If you are scared of being overqualified for industry, then this is no good reason to start a PhD at all. The ratio of PhD students in electrical/mechanical engineering in comparison to natural sciences is very small, as there is not so much innovation potential left in mechanics apart from further optimiziaton of very specialized solutions/techniques. It's very common in engineering PhD projects to fulfill goals of the sponsor, that's the reason why PhD students at engineering institutes are often much better paid (partly by the funding of the industry sponsor) than in natural sciences and the project time is tightly fixed and scheduled.

So I don't think your situation is very abnormal or exceptional. It looks rather like you picked the wrong field and reasons to start a PhD, if you are mostly interested in innovative and creative science and many possible academic publications.

If you think about applying for another PhD position due to those reasons, then I think it is convincing in an job interview. Personally though, I never heard of someone who started 3 times a PhD, 2 times is already rather seldom (especially after 4 years into Phd)...


In the past in technical fields, a PhD meant you were extremely specialized and primarily a researcher, not a technical professional. Hence it was a risky career move. This has completely changed in the last couple decades especially. I can think of a range of reasons:

  1. The huge increase in phd's, most of who have no option but to go into industry. Both due to domestic school training vastly higher numbers, and international phd's who are often not as qualified for research roles anyway. This just necessarily broke down the stereotyping, as every large company probably has some phd's doing software, sales, etc.
  2. Rapidly-advancing technology requiring advanced skills that weren't even taught at the UG level, not just to develop and produce the new technology, but to even use it at the early stages.
  3. Overall, big shakeups in industries replacing the old structure and its pigeonholes (jobs for life, degree requirements for roles, etc.)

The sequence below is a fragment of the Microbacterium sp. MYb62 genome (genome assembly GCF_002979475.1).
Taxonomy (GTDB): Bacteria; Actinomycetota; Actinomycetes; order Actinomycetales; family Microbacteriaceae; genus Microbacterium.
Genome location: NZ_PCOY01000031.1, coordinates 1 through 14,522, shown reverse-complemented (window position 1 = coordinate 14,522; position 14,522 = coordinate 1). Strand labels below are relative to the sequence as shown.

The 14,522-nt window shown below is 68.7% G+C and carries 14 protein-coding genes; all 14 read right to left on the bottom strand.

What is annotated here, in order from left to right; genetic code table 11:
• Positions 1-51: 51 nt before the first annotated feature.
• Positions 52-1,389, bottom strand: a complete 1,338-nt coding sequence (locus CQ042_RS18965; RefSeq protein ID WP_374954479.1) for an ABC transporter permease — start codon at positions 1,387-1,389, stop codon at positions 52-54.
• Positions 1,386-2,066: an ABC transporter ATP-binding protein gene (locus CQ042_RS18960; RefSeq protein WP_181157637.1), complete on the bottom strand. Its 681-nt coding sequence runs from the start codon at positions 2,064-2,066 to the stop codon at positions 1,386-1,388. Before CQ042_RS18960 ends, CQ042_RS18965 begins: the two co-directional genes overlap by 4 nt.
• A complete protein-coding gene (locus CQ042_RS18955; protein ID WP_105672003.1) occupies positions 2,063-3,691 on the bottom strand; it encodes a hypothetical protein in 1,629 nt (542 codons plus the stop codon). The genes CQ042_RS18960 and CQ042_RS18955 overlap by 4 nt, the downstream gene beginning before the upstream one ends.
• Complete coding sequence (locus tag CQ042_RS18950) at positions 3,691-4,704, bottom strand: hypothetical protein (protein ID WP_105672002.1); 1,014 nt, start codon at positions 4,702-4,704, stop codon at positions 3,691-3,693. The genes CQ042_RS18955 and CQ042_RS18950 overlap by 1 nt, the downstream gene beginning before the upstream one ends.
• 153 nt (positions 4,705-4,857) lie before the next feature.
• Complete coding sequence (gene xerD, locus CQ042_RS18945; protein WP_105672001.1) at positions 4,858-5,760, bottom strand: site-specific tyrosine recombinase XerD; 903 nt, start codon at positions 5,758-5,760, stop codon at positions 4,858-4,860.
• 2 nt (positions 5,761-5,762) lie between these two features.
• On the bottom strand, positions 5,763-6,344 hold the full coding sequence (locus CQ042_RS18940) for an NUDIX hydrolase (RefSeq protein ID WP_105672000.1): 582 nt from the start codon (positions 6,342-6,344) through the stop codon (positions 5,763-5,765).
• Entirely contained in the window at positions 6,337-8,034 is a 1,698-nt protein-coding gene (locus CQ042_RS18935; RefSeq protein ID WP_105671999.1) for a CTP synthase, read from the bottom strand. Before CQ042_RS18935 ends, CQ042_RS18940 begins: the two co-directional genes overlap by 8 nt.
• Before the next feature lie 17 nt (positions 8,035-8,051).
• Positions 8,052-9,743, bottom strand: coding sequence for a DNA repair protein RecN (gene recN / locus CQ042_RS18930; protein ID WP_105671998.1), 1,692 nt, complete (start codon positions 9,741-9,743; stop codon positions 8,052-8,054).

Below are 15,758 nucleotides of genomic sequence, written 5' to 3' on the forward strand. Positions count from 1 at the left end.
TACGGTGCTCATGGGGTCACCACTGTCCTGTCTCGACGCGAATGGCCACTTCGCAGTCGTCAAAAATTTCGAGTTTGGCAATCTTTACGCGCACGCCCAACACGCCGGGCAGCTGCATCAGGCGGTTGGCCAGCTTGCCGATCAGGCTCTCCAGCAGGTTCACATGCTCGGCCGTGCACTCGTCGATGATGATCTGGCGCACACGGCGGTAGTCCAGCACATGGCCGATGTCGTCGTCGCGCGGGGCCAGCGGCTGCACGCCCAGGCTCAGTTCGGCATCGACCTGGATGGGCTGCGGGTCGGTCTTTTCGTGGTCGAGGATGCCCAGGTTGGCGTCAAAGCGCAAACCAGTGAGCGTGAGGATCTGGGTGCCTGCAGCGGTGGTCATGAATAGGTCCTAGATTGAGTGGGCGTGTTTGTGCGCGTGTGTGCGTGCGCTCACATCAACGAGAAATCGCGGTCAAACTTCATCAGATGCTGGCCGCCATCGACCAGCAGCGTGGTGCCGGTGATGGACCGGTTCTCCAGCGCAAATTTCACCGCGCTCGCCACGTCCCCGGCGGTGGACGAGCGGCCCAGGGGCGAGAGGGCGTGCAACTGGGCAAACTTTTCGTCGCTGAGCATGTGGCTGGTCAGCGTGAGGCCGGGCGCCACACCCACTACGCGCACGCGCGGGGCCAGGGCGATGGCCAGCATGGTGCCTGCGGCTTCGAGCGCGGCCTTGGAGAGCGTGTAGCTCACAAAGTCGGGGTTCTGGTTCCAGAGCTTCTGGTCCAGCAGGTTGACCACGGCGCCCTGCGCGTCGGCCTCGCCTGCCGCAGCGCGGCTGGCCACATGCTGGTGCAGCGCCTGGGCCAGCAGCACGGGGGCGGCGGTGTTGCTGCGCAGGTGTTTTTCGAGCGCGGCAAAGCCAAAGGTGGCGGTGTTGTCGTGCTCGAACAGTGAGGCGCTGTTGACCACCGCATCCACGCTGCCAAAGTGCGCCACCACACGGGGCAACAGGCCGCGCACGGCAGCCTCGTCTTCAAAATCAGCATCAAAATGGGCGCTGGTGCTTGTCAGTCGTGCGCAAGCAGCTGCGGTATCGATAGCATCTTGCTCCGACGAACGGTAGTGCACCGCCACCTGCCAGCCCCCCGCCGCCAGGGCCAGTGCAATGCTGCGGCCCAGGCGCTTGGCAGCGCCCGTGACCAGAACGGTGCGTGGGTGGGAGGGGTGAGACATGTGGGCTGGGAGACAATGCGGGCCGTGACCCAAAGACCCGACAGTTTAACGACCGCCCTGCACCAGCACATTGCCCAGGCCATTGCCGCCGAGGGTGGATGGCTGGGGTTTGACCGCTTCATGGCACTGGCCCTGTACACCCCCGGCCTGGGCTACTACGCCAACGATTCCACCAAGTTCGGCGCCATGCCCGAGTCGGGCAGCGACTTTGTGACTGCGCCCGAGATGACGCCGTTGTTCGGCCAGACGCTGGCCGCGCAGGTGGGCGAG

So from what I've seen, a PhD is not at all a dangerous degree anymore, unless you try to do something very introductory. The years of salary lost are the biggest problem. And you are proposing to burn yet more productive years starting over.

As for your project not providing "academic" problems, I'm a bit skeptical that it's as hopeless as you suggest. Industry projects must ultimately face the same open problems as research. If your advisor isn't helping you find these, it is on you to investigate them yourself. And second, it isn't so much the problem that determines if something is engineering versus research, but the solution. You can propose to use a high-risk (but hopefully high-reward) new approach to solve even the most boring and practical old problem. By the way, they do need to allow you to publish your results. This is non-negotiable for a doctoral student.

Lastly, if you are really being used as a technical help, and this is taking greater than 20 hours or so per week, then yes find another advisor and project (it doesn't necessarily have to be at another school). This kind of thing seems to be getting more common lately. A lot of international students who are poor and desperate enough are being used as full-time technical help at grad student or postdoc "wages". But you shouldn't take that deal unless you get a lot more benefits for your career aside from the money.